PNS Daily News - November 22, 2019 

President Trump signs a spending bill to avert a government shutdown; it's deadline day for cities to opt out of a federal opioid settlement; and a new report says unsafe toys still are in stores.

November 22, 2019 

Affordable housing legislation was introduced in Congress yesterday, following the first debate questions about housing. Plus, Israeli PM Bibi Netanyahu was indicted for fraud, bribery, and breach of trust, just days after the Trump administration’s policy greenlighting Israeli settlement of the West Bank. And finally, former NYC Mayor Michael Bloomberg continues his slow and steady potential entry into the race.

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Education Superhighway? NC Approves Virtual Charter Schools

Photo: North Carolina may have as many as two privately owned, online charter schools next year. Photo credit:
Photo: North Carolina may have as many as two privately owned, online charter schools next year. Photo credit:
October 30, 2014

RALEIGH, N.C. – Starting next year, North Carolina's charter schools will expand beyond the four walls of a classroom.

State lawmakers approved a pilot program in this year's budget that requires the state Board of Education to approve two statewide virtual charter schools – making the companies eligible for millions in public education dollars.

Yevonne Brannon, chair of the advocacy group Public Schools First North Carolina, is concerned about the quality of education that state tax dollars will fund.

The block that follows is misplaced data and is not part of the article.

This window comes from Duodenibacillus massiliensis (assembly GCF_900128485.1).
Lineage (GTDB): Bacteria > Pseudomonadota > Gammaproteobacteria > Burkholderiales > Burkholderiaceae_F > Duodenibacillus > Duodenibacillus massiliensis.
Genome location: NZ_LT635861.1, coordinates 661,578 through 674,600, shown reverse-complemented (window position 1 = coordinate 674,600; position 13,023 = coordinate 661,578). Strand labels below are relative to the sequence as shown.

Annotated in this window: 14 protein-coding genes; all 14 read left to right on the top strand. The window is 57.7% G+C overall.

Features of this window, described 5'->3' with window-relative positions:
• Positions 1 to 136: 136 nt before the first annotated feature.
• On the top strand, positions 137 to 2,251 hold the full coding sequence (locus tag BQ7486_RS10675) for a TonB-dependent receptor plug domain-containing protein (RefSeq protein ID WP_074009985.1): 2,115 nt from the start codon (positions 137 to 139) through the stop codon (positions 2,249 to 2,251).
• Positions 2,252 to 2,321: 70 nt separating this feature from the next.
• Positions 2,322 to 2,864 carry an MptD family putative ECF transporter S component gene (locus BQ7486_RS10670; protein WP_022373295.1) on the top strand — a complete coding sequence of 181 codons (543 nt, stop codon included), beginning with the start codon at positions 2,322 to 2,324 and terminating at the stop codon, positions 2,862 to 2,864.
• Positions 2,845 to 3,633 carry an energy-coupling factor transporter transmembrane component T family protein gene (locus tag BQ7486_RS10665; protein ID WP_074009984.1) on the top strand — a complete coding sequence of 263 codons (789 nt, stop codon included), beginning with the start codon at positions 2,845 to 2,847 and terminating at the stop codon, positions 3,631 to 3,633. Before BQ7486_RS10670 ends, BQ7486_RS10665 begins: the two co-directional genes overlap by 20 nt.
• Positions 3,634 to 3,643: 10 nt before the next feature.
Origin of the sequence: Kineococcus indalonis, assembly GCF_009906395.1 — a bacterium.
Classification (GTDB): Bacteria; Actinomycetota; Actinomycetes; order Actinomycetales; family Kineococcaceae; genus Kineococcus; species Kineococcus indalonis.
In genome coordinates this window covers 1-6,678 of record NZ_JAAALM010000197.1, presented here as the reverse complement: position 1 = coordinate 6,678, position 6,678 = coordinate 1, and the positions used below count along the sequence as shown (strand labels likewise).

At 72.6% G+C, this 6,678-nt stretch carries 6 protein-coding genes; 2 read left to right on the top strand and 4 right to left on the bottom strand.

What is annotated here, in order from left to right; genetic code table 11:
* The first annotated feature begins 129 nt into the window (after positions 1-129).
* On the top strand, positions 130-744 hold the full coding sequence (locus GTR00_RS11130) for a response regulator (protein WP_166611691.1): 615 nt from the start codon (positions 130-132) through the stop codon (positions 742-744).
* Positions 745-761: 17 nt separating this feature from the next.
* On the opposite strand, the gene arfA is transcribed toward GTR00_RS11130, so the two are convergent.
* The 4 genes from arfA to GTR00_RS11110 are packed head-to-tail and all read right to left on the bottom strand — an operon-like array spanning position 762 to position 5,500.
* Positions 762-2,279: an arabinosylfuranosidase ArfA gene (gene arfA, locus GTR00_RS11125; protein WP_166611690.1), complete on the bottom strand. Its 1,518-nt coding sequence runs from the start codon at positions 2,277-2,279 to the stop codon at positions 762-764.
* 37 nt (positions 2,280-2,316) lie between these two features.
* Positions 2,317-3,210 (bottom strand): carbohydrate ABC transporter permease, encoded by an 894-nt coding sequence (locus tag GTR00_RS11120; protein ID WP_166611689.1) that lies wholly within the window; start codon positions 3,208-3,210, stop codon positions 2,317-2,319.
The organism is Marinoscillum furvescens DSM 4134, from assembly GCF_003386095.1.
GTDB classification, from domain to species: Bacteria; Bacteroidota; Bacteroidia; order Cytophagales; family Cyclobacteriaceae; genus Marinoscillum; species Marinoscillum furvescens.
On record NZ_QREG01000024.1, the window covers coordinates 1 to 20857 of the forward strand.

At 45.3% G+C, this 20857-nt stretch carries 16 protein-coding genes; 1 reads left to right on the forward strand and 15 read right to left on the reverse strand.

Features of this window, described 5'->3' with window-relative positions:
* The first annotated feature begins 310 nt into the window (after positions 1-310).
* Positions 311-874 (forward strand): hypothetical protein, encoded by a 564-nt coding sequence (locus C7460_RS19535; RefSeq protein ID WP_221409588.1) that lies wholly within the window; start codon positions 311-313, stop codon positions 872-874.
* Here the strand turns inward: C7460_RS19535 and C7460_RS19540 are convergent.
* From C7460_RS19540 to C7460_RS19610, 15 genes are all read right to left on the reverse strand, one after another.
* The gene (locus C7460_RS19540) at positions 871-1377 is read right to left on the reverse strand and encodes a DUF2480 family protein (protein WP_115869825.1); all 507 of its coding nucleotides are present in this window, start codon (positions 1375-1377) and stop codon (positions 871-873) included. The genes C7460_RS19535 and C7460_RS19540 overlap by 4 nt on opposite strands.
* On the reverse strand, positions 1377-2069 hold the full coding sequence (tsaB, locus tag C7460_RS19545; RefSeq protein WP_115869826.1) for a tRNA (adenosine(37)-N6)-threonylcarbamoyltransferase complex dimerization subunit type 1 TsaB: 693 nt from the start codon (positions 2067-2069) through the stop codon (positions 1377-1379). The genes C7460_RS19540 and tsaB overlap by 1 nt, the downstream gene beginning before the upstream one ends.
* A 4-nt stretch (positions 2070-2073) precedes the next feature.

"It's something to really be concerned about because we're taking tax dollars earmarked for public schools, and we're putting them into a charter,” she points out. “It's totally online. We have no way to judge its quality or judge the impact on the actual student learning."

K12 Incorporated and Connections Academy – the nation's two largest online education companies – have applied for online charter school status.

The schools would receive approximately $9,000 per student.

Supporters of the charter programs say it will offer the state's students more choices.

The program is separate from the North Carolina Virtual Public School, currently run by the state that offers online classes to students.

Neighboring Tennessee opened a K12 Incorporated school four years ago, but may shut the school down at the end of this year, citing three years of low test scores.

"All of these things drain money from the already lean budgets of our state public schools,” Brannon points out. “So they're already struggling and we're going to be pouring more students, more money away from the public schools."

If approved, as many as 3,000 students could be enrolled in the two schools combined by the end of next year.

Stephanie Carson, Public News Service - NC